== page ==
Although Moroccan officials have portrayed Secretary of State Pompeo’s visit to Rabat as a success, questions about the United States positions in the Western Sahara conflict and the reasons behind the absence of a Royal trip to Washington remain unanswered.
Washington D.C – The incapacity of the Moroccan Ministry of Foreign Affairs to arrange so far for a Royal visit to President Trump’s White House exposes the limits of Morocco’s lobbying efforts in Washington. Rabat remains too afraid or uneasy to engage with the current American administration.
The Moroccan public clearly views a Royal visit to the White House as high diplomatic achievement, an endorsement of Rabat’s policy in the region and a recognition of its weight and importance to Washington. The inability of Moroccan officials to secure such trip speaks volume about the fundamental shortcomings of Morocco’s diplomatic and lobbying efforts in Washington and the need for a fundamental change in the way Rabat conducts business in the American capital.
The Moroccan administration seems devoid of a strategy on how to approach the Trump administration or seized the occasion to establish momentum and create high-level dialogue at the head of state level. In fact, it continues to rely on lobbyists to do the diplomatic work while depicting American representatives, such as Ivanka Trump and her husband Jared Kushner’s casual visits as signs of a healthy relationship between the two capitals.
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There have been some l “uncertainties” in the relationship following the allegations that Morocco pledged $12 million to the “Clinton Foundation” before the 2016 U.S presidential elections. While observers in both capitals agree that this “incident’ has no bearing on today’s relations, Rabat remains anxious, confused and unsure on how to proceed. It never got over its initial apprehension and bafflement after the election of Mr. Trump.
Furthermore, three years after the elections, Moroccan officials in charge of managing and handling the lobbying and diplomatic efforts in Washington are still perplexed by the ad hoc nature of Trump’s foreign policy. In effect, the modesty of Morocco’s ambitions and the dithering of some of its diplomats are behind Rabat’s ineffectiveness in Washington.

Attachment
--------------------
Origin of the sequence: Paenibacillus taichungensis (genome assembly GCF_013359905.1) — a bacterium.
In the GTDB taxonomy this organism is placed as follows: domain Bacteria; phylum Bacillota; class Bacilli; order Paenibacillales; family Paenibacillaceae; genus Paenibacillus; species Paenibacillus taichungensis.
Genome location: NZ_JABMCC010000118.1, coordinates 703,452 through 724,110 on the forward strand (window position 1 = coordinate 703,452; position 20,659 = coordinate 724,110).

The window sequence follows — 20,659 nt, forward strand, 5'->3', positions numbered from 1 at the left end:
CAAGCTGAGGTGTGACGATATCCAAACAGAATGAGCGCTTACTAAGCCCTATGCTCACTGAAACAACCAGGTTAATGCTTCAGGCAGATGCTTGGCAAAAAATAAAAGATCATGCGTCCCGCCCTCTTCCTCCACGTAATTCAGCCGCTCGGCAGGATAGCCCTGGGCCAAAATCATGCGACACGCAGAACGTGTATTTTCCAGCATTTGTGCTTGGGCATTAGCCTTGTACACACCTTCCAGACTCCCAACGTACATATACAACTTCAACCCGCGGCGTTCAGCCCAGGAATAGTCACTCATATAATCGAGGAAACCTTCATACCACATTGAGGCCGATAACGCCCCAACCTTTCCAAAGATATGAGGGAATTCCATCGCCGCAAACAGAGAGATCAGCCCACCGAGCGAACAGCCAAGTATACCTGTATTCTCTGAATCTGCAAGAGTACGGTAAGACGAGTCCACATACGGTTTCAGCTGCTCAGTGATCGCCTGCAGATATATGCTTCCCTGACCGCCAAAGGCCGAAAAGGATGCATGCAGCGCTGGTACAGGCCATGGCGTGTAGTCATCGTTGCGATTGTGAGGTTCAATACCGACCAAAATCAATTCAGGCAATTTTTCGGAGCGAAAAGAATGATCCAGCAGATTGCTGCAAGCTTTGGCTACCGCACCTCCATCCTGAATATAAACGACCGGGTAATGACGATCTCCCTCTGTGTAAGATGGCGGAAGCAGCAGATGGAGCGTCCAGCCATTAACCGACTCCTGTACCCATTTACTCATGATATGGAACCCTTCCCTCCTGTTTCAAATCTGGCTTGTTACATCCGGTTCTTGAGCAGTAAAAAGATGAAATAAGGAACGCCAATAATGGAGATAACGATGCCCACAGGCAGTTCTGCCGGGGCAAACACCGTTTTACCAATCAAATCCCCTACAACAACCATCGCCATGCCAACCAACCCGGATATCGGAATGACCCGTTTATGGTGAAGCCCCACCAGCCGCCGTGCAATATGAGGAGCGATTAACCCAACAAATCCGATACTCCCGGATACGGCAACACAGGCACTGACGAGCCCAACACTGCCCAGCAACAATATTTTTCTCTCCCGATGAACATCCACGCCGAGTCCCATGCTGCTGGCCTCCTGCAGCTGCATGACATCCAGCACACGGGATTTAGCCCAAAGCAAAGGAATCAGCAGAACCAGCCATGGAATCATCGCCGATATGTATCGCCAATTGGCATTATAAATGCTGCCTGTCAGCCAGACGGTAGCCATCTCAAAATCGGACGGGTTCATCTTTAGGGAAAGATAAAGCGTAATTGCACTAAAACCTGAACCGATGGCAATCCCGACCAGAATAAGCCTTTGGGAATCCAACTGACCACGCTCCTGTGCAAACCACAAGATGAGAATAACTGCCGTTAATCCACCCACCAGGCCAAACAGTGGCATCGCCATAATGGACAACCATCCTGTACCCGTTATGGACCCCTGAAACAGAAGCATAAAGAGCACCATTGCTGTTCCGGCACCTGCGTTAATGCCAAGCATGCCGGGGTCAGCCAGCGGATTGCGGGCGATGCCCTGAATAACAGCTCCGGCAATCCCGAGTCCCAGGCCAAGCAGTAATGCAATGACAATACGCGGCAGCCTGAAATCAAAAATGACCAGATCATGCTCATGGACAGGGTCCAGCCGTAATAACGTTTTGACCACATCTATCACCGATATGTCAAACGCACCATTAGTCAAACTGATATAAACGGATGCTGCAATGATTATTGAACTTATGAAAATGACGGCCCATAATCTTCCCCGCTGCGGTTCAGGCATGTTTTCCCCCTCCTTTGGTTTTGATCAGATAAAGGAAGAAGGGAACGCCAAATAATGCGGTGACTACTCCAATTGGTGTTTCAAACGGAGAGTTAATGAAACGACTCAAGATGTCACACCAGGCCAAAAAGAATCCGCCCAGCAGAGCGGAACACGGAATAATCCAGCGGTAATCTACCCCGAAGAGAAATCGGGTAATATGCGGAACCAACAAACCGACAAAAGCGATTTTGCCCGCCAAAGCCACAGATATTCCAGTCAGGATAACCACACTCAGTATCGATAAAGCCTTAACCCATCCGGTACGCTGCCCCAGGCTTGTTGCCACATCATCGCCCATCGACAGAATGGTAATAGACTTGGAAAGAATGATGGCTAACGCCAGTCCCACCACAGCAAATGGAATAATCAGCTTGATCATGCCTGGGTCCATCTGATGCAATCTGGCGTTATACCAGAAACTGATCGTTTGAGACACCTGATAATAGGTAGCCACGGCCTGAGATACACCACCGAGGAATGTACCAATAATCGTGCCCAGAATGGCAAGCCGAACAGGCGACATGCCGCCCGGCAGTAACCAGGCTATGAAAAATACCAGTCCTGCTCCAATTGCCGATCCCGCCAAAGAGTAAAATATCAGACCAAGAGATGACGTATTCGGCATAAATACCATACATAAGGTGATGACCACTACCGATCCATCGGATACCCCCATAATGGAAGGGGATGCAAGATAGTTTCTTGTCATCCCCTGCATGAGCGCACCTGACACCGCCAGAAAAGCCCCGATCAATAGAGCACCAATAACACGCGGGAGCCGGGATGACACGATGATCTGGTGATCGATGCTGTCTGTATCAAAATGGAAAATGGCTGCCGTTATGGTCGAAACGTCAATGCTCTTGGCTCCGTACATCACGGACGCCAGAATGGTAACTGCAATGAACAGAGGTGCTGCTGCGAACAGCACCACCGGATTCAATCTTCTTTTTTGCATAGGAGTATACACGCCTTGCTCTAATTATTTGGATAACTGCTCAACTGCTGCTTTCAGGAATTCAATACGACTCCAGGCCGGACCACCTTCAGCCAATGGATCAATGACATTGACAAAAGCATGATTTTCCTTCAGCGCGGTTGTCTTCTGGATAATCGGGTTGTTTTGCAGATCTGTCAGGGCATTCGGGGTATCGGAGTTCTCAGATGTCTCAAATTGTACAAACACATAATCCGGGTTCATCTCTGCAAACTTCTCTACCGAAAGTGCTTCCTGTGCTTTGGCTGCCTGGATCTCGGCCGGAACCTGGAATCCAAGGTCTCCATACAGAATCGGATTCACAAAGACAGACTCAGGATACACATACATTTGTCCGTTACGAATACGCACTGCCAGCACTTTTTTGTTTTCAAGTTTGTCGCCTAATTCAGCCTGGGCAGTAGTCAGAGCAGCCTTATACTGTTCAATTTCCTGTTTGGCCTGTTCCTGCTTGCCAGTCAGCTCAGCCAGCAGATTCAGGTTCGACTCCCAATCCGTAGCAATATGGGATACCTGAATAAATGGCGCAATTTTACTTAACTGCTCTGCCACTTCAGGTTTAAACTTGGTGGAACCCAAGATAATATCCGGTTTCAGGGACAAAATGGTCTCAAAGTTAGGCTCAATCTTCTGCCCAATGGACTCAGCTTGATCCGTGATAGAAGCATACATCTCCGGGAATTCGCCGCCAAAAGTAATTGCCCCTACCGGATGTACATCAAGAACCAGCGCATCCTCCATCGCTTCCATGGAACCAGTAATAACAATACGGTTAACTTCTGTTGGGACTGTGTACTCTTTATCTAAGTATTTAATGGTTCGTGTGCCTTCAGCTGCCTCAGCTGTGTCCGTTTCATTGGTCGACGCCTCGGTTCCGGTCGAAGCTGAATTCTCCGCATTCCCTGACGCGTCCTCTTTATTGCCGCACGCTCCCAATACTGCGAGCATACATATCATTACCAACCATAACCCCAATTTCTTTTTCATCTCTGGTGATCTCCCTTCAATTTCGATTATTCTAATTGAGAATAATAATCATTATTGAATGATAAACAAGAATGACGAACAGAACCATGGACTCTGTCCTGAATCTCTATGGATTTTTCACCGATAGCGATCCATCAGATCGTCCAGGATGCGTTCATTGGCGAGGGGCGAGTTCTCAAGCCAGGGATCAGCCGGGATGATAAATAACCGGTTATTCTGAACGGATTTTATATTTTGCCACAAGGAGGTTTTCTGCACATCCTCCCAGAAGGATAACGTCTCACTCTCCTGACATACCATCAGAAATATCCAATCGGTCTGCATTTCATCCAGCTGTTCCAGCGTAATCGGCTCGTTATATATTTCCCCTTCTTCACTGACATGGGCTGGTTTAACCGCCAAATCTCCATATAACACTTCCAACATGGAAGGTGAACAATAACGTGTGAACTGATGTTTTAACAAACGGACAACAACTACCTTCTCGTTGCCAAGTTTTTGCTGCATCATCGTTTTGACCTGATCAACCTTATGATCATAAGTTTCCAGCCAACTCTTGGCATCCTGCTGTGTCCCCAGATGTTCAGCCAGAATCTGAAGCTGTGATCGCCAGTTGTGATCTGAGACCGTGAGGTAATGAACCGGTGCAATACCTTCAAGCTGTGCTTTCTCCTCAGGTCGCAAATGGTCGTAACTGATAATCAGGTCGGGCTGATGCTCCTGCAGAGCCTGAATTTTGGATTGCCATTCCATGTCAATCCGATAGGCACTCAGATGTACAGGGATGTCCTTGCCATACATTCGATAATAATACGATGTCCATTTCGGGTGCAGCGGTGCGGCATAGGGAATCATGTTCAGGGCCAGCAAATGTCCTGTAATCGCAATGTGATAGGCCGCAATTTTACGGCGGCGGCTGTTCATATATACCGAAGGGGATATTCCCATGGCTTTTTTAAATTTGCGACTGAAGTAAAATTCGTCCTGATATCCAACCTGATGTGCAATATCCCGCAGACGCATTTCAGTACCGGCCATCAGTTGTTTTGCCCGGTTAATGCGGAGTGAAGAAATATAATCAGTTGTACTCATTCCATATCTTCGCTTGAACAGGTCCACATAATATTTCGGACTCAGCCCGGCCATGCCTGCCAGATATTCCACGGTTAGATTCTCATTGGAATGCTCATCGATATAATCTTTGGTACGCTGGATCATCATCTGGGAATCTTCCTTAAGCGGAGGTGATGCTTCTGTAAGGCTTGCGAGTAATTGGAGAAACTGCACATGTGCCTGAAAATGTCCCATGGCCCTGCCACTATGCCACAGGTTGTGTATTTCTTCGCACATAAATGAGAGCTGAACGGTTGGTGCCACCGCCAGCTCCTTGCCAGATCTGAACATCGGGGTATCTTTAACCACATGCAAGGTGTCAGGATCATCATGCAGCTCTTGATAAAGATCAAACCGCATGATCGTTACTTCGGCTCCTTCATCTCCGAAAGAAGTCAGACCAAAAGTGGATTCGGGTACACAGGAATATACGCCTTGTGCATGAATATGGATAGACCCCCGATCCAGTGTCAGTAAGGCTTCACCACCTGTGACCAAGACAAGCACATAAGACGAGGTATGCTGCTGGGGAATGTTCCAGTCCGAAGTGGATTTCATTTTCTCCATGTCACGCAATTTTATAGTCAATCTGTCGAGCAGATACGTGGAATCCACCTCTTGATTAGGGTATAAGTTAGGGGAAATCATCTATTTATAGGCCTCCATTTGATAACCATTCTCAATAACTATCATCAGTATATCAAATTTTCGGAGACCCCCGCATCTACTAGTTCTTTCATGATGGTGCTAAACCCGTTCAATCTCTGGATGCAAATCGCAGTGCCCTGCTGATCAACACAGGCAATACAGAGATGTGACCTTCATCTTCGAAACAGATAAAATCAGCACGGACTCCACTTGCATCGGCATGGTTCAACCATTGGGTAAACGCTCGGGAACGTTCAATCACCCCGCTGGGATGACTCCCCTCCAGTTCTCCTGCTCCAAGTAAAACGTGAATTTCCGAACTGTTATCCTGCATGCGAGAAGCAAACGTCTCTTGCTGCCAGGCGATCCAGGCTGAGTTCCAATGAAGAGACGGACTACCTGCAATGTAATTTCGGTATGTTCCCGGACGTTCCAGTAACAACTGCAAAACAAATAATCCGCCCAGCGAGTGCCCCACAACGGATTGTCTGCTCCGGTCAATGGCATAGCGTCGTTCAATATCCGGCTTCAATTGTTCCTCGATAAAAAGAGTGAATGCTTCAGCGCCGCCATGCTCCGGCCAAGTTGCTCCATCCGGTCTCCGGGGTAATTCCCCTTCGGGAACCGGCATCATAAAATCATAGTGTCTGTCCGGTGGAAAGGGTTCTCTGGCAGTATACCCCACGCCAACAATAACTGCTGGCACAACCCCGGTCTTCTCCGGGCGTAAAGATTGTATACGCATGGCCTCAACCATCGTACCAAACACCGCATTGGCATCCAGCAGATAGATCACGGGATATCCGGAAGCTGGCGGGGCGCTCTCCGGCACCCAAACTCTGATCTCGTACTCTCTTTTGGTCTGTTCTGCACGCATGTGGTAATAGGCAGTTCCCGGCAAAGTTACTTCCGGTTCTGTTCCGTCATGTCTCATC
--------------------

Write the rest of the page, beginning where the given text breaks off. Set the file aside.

While Morocco was never on Trump’s radar, a royal visit to the White House would have created chemistry, and established a comfortable relationship between the two heads of states leading to better and stronger ties. Under President Trump, the United States foreign policy has been based more on personalities and less on alliances and historic relations. Thus, a King Mohammed VI trip is key to the strengthening and developments of the current American-Moroccan relations.
Trump’s unorthodox diplomacy opens the door for Morocco to secure Washington’s blessing and support in Western Sahara at a critical time. With both Algiers and Madrid, two key players and Morocco’s foes in the conflict marred in political quagmires for months to come, Rabat has had the perfect political environment to win Trump’s support.
Unfortunately, the ineffectiveness of Moroccan diplomats in some key capitals and the absence of a strong Moroccan diplomatic strategy hinder the development and implantation of an effective diplomacy that would exploit the present politico-diplomatic tide in Washington to garner an explicit international endorsement and support for Morocco’s policy in Western Sahara.
Morocco is in dire need of diplomats who understand the evolution of lobbying under a fast-shifting Trump White House. The old way of hiring retired lawmakers and former State Department officials to lobby is no longer the game in Washington. All it takes to change American foreign policy nowadays is an audience with the President of the United States.
This new approach should be good news for Moroccans officials struggling to secure a State Department endorsement of Morocco’s Local Autonomy Plan for Western Sahara. In the past, they were compelled to chase bureaucrats and diplomats around Foggy Bottom when trying to sell their policy. Not anymore. In fact, Trump is the perfect president to issue a new directive on Western Sahara, if Morocco could play its cards right.
However, Rabat is still scrambling to adjust to this “new” reality. Despite spending an important amount of money on lobbying efforts, the Kingdom remains without a clear and effective strategy to advance its interests in DC.
Are Moroccan diplomats and their lobbying partners in DC up to the job is obviously a pertinent question to ask on the eve of the American presidential campaign session. Morocco will remain a natural partner and reliable ally of the U.S. in the Middle East and Africa. Nevertheless, while there is an intensified dialogue between the military establishments of the two countries, the political dialogue has remained feeble albeit cordial. Whereas Morocco’s Foreign Minister met his counterpart in Washington several times, it took three years for a U.S. Secretary of State to visit the Kingdom.
Still, Rabat should capitalize on the momentum created by Pompeo’s stopover. It is clear from the Secretary of State’s schedule that the United States values Morocco’s anti-terrorism efforts and King’s Mohammed VI influence in Middle East conflicts. It is now on the Royal advisers and the ministry of foreign affairs to draw a strategy to expand on these “key subjects” hoping to advance Morocco’s agenda in Washington.
The views expressed in this article are the author’s own and do not necessarily reflect Morocco World News’ editorial views.
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